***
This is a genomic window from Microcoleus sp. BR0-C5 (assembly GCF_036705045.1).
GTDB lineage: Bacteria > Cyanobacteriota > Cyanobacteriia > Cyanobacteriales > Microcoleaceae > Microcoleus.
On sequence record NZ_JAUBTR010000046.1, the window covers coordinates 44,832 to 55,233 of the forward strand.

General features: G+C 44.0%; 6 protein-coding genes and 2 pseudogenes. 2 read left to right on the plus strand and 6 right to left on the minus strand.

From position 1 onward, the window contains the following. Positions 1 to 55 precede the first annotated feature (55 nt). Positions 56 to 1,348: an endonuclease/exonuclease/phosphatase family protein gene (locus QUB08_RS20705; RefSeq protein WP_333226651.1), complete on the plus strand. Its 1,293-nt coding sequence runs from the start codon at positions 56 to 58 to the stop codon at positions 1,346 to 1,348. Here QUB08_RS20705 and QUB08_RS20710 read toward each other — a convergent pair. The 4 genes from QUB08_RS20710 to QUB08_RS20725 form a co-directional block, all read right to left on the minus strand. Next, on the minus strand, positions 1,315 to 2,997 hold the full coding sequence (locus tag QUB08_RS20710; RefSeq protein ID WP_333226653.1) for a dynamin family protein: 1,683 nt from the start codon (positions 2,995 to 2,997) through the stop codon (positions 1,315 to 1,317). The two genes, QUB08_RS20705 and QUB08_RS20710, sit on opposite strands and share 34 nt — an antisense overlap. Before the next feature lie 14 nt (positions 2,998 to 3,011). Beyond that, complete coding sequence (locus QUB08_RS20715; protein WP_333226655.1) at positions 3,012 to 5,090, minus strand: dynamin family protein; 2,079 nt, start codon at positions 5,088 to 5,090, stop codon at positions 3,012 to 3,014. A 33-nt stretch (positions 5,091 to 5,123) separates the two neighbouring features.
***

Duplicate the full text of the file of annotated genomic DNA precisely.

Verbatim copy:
This is a genomic window from Microcoleus sp. BR0-C5 (assembly GCF_036705045.1).
GTDB lineage: Bacteria > Cyanobacteriota > Cyanobacteriia > Cyanobacteriales > Microcoleaceae > Microcoleus.
On sequence record NZ_JAUBTR010000046.1, the window covers coordinates 44,832 to 55,233 of the forward strand.

General features: G+C 44.0%; 6 protein-coding genes and 2 pseudogenes. 2 read left to right on the plus strand and 6 right to left on the minus strand.

From position 1 onward, the window contains the following. Positions 1 to 55 precede the first annotated feature (55 nt). Positions 56 to 1,348: an endonuclease/exonuclease/phosphatase family protein gene (locus QUB08_RS20705; RefSeq protein WP_333226651.1), complete on the plus strand. Its 1,293-nt coding sequence runs from the start codon at positions 56 to 58 to the stop codon at positions 1,346 to 1,348. Here QUB08_RS20705 and QUB08_RS20710 read toward each other — a convergent pair. The 4 genes from QUB08_RS20710 to QUB08_RS20725 form a co-directional block, all read right to left on the minus strand. Next, on the minus strand, positions 1,315 to 2,997 hold the full coding sequence (locus tag QUB08_RS20710; RefSeq protein ID WP_333226653.1) for a dynamin family protein: 1,683 nt from the start codon (positions 2,995 to 2,997) through the stop codon (positions 1,315 to 1,317). The two genes, QUB08_RS20705 and QUB08_RS20710, sit on opposite strands and share 34 nt — an antisense overlap. Before the next feature lie 14 nt (positions 2,998 to 3,011). Beyond that, complete coding sequence (locus QUB08_RS20715; protein WP_333226655.1) at positions 3,012 to 5,090, minus strand: dynamin family protein; 2,079 nt, start codon at positions 5,088 to 5,090, stop codon at positions 3,012 to 3,014. A 33-nt stretch (positions 5,091 to 5,123) separates the two neighbouring features.